This is a sponsored post written by me on behalf of Glad. All opinions are 100% mine.
Recycling is in my blood.
When I was a kid, my dad made the weekly recycling a major project and put a lot of emphasis into “doing it right.” First, he washed and rinsed anything washable. Then, he dumped the entire bag of what had been collected that week right out onto the floor. In the center of the living room. He removed things that didn’t belong (maybe my sister and I would mess with him a little bit by putting things we knew didn’t belong in there). Next, he sorted the recycling by type. Paper, plastic, metal, etc. He placed each type of recycling into separate bags and then put each bag neatly into the blue bin. Then he placed it out by the curb, where the truck would come by and dump it all into the same container.
As kids, we mocked my dad and never really understood his commitment to it, but it became one of those things that we remember fondly about my dad. I miss the care he took sorting the recycling.
Today, I do place a lot of importance on recycling in my home, though I don’t have the same kind of passion for sorting it as my dad did. We have a separate container for it, and we fill the bag up quite frequently, almost daily. Most of the things that we recycle end up being cardboard and cans, but we do have a small share of plastic as well. We usually err on the side of caution when we recycle and probably throw things in there that don’t belong. By the time the bag is ready to be emptied, it’s packed full and usually ends up ripping when we take it out. And since my son is the one who takes the bag out, he usually puts 20 gallons of the stuff in a 13-gallon bag. When the request comes for him to “empty the recycle bin” he can often be found compressing the contents down to get another day out of it so he doesn’t have to make a trip to the garbage.
The other day, when he pulled the bag out of the can it had a rip in it and some of the recycling fell out of it and I noticed that there were some things in there that didn’t belong. And it made me wonder if any of us really understood what products we can and should recycle.
Many, many things are recyclable and if you have a weekly or bi-weekly recycling pickup, you probably think you are doing your part by just tossing as much as possible into the recycle bin and letting someone else figure out if they can use it. The problem is that many things that are recyclable become no longer recyclable when they have food residue on them. Food residue can contaminate many recyclable things which can then be a waste of resources when they get a load and find out it’s been contaminated.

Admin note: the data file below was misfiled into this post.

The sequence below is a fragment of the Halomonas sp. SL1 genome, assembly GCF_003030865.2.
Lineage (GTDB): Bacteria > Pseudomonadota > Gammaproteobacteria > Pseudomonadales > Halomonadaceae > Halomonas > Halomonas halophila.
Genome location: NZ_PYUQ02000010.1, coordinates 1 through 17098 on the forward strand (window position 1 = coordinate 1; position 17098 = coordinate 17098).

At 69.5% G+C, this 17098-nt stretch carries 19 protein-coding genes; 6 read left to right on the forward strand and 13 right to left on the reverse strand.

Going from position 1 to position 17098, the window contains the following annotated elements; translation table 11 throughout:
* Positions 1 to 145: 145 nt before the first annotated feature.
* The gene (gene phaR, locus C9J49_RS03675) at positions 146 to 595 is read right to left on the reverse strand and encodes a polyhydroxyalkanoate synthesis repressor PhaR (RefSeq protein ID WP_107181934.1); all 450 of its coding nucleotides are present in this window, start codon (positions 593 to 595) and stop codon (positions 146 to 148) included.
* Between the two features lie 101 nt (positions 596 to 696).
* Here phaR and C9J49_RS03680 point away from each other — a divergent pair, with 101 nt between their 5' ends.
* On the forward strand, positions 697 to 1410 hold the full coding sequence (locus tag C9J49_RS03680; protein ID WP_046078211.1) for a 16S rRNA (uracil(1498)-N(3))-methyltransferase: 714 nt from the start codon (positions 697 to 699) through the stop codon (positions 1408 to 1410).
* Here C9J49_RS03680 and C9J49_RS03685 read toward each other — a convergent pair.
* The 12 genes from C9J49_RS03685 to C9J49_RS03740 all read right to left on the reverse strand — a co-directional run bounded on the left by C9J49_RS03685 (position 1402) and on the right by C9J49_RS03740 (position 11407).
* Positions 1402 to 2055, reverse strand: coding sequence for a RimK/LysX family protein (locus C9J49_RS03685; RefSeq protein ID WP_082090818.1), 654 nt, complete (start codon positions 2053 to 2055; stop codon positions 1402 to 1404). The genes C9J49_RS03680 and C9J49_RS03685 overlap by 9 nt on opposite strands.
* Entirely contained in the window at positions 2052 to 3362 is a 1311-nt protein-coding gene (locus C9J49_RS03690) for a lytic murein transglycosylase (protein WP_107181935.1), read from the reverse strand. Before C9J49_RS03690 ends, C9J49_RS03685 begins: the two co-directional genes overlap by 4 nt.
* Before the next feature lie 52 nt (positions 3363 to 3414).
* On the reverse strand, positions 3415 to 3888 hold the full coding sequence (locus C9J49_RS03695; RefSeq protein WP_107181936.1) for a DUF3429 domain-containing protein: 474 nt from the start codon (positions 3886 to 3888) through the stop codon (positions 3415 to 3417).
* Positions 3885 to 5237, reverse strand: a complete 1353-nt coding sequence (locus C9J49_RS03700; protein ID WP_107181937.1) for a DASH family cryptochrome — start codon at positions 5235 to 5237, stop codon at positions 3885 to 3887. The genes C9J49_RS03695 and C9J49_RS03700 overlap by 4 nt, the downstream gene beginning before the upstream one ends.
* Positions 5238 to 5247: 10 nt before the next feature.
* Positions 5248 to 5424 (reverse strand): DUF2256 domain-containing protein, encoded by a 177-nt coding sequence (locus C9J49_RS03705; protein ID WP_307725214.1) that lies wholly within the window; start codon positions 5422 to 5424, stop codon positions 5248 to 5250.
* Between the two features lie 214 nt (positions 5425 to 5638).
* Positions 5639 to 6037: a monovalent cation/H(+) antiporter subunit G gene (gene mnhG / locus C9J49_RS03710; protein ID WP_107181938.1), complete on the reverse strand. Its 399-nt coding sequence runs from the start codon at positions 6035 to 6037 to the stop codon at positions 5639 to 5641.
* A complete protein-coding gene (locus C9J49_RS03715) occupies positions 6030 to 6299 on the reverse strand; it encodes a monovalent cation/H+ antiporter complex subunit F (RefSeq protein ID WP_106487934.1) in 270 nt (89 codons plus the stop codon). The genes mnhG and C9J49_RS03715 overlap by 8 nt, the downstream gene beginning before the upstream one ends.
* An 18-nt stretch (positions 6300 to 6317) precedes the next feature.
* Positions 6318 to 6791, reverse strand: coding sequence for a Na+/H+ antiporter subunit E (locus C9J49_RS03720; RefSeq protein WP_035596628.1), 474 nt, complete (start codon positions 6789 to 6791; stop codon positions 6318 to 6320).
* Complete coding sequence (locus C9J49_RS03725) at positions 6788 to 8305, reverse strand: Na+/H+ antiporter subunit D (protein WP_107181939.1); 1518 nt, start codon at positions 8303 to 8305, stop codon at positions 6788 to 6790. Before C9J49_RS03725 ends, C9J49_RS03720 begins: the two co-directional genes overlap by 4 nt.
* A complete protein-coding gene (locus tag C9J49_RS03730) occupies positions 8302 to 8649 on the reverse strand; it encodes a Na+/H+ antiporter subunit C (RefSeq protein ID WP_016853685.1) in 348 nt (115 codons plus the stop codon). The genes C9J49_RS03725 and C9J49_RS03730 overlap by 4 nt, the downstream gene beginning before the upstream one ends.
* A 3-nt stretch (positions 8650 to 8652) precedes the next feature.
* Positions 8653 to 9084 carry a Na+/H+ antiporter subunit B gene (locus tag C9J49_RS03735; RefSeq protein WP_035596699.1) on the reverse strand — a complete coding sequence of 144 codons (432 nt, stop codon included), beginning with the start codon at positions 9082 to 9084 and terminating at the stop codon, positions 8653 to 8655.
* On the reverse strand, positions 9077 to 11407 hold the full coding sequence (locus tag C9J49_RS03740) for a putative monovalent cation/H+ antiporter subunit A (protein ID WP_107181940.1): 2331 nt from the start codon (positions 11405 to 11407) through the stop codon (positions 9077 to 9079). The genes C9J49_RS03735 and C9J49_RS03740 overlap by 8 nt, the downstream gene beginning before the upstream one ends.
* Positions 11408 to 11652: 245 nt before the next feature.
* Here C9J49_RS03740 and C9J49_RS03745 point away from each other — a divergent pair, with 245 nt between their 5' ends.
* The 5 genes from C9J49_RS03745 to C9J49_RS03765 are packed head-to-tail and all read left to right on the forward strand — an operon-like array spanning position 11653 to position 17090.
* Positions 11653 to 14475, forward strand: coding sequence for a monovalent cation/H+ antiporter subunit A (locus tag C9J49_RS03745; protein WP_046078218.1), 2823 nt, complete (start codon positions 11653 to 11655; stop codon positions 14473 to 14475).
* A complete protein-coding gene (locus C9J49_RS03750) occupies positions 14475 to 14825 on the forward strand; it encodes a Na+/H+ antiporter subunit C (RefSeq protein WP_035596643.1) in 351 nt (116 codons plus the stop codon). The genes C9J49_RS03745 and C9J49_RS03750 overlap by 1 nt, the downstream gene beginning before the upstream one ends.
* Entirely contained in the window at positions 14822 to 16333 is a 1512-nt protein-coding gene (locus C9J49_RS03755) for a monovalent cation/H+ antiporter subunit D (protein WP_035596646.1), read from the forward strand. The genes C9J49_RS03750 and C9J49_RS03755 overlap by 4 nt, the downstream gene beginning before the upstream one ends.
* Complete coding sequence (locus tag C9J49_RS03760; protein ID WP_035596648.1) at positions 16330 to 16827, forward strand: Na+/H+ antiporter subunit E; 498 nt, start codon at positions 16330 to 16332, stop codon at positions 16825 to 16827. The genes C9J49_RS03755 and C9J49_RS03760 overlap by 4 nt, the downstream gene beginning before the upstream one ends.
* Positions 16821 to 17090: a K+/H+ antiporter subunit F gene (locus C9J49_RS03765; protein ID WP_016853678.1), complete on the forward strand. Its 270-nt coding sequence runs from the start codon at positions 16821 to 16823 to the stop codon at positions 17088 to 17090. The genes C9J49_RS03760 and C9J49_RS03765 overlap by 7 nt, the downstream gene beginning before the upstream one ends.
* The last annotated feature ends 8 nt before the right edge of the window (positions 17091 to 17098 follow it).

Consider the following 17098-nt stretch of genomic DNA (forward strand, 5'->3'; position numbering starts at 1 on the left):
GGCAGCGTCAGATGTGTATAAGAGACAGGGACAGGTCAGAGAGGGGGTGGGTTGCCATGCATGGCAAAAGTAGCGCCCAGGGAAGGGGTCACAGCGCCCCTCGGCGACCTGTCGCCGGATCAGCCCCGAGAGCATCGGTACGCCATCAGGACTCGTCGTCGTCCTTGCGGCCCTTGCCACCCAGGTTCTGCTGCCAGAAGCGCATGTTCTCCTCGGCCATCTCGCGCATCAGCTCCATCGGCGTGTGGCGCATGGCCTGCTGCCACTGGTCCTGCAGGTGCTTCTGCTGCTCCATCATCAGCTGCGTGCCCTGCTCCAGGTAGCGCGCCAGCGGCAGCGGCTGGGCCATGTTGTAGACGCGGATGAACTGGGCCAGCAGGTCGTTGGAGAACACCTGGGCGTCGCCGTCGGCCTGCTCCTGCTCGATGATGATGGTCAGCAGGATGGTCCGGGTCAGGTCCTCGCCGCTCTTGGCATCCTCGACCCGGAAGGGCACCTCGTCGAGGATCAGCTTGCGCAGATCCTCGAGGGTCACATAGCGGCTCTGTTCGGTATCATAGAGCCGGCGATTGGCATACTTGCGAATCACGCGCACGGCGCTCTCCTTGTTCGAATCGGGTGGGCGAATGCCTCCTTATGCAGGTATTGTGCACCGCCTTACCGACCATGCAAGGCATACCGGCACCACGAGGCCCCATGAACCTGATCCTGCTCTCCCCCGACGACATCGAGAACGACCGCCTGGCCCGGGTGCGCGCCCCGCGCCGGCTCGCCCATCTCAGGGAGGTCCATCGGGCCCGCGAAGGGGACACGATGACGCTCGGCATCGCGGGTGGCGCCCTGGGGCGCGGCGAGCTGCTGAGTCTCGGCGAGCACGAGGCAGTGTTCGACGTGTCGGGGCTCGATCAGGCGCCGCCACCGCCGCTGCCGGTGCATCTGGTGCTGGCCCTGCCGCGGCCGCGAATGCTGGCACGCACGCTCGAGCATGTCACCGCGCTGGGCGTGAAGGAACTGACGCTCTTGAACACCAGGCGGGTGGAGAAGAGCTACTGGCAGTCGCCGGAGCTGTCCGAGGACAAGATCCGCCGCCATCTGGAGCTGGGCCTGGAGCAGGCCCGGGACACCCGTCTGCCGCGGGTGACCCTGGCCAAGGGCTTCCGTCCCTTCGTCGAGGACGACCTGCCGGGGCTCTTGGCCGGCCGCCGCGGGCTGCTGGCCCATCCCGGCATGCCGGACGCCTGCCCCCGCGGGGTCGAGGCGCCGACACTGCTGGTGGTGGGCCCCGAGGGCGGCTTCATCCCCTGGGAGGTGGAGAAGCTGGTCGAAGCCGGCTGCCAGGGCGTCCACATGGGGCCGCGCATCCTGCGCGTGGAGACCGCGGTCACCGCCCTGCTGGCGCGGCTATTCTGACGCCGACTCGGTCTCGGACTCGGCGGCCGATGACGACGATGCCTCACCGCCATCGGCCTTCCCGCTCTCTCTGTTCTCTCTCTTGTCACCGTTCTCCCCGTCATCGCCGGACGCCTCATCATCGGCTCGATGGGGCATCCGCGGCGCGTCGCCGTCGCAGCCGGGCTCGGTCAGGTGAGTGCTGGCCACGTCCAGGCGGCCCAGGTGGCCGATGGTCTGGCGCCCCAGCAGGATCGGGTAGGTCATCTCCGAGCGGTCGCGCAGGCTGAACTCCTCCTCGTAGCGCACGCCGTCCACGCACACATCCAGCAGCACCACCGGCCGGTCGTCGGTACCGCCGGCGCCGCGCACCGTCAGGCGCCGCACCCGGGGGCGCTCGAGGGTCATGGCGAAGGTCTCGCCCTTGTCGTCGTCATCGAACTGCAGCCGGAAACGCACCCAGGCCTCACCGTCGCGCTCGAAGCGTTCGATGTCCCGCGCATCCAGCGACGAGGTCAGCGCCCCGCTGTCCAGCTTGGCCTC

Always clean food residue off glass, metal, and plastic before placing it in the recycle bin.
A lot of plastics can be recycled, but not all of them. All plastics have a number imprinted on it between 1 and 7 inside a recycle symbol. Symbols 1 and 2 are always recyclable, symbols 3, 6, and 7 are never recyclable and symbols 4 and 5 may be recyclable, you will need to contact your local recycling company to know for sure. Styrofoam and many plastic food packages are not recyclable.
Not all plastic is recyclable. Look for the symbol with the number in it to determine if the plastic you have can be recycled.
Paper is usually recyclable, even cardboard. Unless it has food residue on it, then it is no longer recyclable. Unused pizza boxes, for example, can be recycled, but once they have had pizza in them, the grease contaminates the cardboard and it cannot be recycled. Placing it in the recycle bin can cause it to contaminate other items as well.
Paper and cardboard with food residue on it is not recyclable and can contaminate other items.
There are a lot of different things that you can recycle, including things that should be recycled, but can’t be put in your local recycling pickup. You will need to contact your municipality to find out how and where they recycle these other things.
Recycling can have such a positive impact on our environment if you do it correctly. I recommend getting a separate can for it in your kitchen. I love my slim gray cans, and I labeled them so there was no doubt as to which can is the trash and which contains recycling.
I prefer black bags over the white ones because they blend in better with my cans and the Glad KitchenPro bags are bigger and stronger than traditional kitchen bags. They are as strong as and have the capacity of outdoor bags. They have added leak protection which I desperately need because of my trash squashing son who tried to get a whole week out of a single bag, and they have the capacity to let him get another day or two before having to take them out. It’s like having the protection of a double bag! Glad KitchenPro bags also have Febreze odor neutralization for 5-day odor control. Boy, do we need that!
For more information about best recycling practices, reference the graphic below. You can print it out and leave it in your kitchen for easy reference.
Glad KitchenPro bags are available at Target.